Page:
Let’s get this blog rolling with its first actual post.
I first learned Java in our Intro to CS course and I have been stuck with it in school until recently in my junior year courses. I didn’t really think much of it at the time. Since then I’ve taken up several different languages either for work or out of personal interest, and I’ve now developed a certain love-hate relationship with Java.
The basics of the language are easy enough to learn for a beginner. It’s cross platform so students can use it regardless of the OS on their personal machines, and the Java API has many useful classes and features implemented for you out of the box. Despite all this, I believe that there are better choices out there for an Intro to CS course. Let’s take a look at a few reasons why I think this is.
This is a simple “Hello world” program in Java, with conservative spacing:
About three lines filled with a lot of technical jargon, five if we count the closing braces. Comparing this to Python:
Wow, much shorter. And you only need to type what you mean. Literally,
However, the length itself isn’t really the issue as much as the amount of keywords involved.
When a beginner picks up Java, they inevitably ask at the beginning: “What is a class?”, “What does
public mean?”, “What is
static?”, and the list goes on.
Professors explain this by saying “You’ll learn this later.” And I don’t really blame them for that, since they don’t really have a choice. You can’t explain what a
class is until they know what object oriented programming is. And you can’t teach what
public means until they understand scoping. By contrast, the Python example contains just one keyword, is much easier to explain what it does, and is a lot more intuitive.
In my class, the professor literally referred to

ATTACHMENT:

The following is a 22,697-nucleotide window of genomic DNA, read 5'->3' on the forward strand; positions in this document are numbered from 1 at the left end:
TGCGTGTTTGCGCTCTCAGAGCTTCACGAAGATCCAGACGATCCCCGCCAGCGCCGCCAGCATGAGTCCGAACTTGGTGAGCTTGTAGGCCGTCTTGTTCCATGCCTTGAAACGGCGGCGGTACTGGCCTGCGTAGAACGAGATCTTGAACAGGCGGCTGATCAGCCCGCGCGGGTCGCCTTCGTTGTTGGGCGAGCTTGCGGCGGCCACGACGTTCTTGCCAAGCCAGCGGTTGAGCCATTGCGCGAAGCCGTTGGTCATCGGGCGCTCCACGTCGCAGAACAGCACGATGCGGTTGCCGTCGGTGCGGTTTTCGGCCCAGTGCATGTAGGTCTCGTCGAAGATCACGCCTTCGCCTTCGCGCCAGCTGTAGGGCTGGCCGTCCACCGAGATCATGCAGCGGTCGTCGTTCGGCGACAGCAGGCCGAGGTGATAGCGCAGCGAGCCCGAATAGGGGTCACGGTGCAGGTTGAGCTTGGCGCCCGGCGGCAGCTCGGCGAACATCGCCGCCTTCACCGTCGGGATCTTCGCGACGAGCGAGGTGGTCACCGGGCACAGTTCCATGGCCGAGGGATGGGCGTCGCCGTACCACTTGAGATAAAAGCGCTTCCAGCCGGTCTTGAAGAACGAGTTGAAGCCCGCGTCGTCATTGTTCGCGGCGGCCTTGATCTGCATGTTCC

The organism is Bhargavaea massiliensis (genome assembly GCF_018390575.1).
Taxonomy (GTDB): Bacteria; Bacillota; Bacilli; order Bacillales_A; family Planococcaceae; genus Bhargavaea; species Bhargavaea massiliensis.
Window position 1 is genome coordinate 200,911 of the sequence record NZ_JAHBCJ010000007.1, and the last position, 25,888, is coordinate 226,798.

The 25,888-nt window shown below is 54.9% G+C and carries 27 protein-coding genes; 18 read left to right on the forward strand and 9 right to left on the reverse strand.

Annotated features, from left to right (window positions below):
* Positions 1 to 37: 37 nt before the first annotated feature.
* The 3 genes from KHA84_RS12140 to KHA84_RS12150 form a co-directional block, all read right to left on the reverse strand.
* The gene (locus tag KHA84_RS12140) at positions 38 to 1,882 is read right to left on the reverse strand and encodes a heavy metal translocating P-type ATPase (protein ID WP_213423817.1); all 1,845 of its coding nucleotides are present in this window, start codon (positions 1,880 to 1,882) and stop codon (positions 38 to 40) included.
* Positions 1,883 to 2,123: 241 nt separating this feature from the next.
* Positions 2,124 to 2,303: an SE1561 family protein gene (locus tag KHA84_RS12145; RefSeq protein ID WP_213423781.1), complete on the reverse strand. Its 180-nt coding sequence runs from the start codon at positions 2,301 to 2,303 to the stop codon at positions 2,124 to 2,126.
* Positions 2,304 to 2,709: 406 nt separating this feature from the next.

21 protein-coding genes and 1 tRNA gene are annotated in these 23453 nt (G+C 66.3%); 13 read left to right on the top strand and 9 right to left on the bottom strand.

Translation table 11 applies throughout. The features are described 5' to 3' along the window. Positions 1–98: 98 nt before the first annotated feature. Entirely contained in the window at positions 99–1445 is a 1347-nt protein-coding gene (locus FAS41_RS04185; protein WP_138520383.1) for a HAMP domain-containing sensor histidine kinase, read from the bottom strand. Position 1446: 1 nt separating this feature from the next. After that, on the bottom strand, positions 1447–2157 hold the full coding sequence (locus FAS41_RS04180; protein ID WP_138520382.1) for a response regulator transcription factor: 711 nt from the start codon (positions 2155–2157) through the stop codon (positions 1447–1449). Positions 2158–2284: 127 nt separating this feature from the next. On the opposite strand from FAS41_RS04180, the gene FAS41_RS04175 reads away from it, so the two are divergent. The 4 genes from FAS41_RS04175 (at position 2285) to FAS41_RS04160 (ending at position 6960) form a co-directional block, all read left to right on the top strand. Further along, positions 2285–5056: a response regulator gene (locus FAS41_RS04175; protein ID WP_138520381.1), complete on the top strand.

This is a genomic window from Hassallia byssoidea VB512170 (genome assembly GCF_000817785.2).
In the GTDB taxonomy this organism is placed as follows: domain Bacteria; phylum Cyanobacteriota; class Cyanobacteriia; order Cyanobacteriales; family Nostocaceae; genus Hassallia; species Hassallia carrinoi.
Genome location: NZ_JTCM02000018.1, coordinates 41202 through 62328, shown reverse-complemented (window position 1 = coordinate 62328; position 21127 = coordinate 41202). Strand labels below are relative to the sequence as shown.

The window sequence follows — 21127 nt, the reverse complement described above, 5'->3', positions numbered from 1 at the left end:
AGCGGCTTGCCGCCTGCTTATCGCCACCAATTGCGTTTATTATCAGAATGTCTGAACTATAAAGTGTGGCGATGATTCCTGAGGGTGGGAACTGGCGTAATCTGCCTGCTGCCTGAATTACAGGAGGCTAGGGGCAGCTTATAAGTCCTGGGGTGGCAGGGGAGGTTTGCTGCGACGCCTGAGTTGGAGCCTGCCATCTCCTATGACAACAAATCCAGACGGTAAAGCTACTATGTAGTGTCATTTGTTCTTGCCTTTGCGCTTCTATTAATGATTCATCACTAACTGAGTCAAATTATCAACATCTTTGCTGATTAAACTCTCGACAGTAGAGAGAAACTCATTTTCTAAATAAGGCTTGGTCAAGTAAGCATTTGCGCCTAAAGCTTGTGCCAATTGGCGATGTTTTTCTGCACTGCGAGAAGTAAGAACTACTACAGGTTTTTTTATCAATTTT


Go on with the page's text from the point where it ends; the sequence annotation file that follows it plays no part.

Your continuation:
public static void main(String args) as the “black magic incantation” that would make our programs run. Oh, and she also made us chant it in unison. Great way to learn programming, right?
Or we could go the other way around. Start with the bare metal and basic memory management. Once the students have been thoroughly annoyed by all the work involved in something as simple as expanding an array, then we can move up to something like Java. It’s a little less work now, still with similar syntax but a lot more abstract. Finally, introduce the freedom and ease-of-use of scripting and functional languages and loosely typed languages. In fact, this is how Harvard’s introductory course CS50 structures their progression of topics.
By traveling the entire spectrum, the student gets a chance to get a more complete view of programming. They become familiar with low level concepts such as memory management and pointers, but also understand that there are higher level languages that abstract those things away for easier and more rapid development of applications that don’t require that degree of control.
These were some reasons why I don’t think we should be teaching Java as what might be the very first programming language for many students. While it’s a language with many strong suits, I find that there are better ways to introduce programming and CS concepts than sticking with only Java for your first two years of college. Let me know in the comments what programming languages you think are a good idea to start with.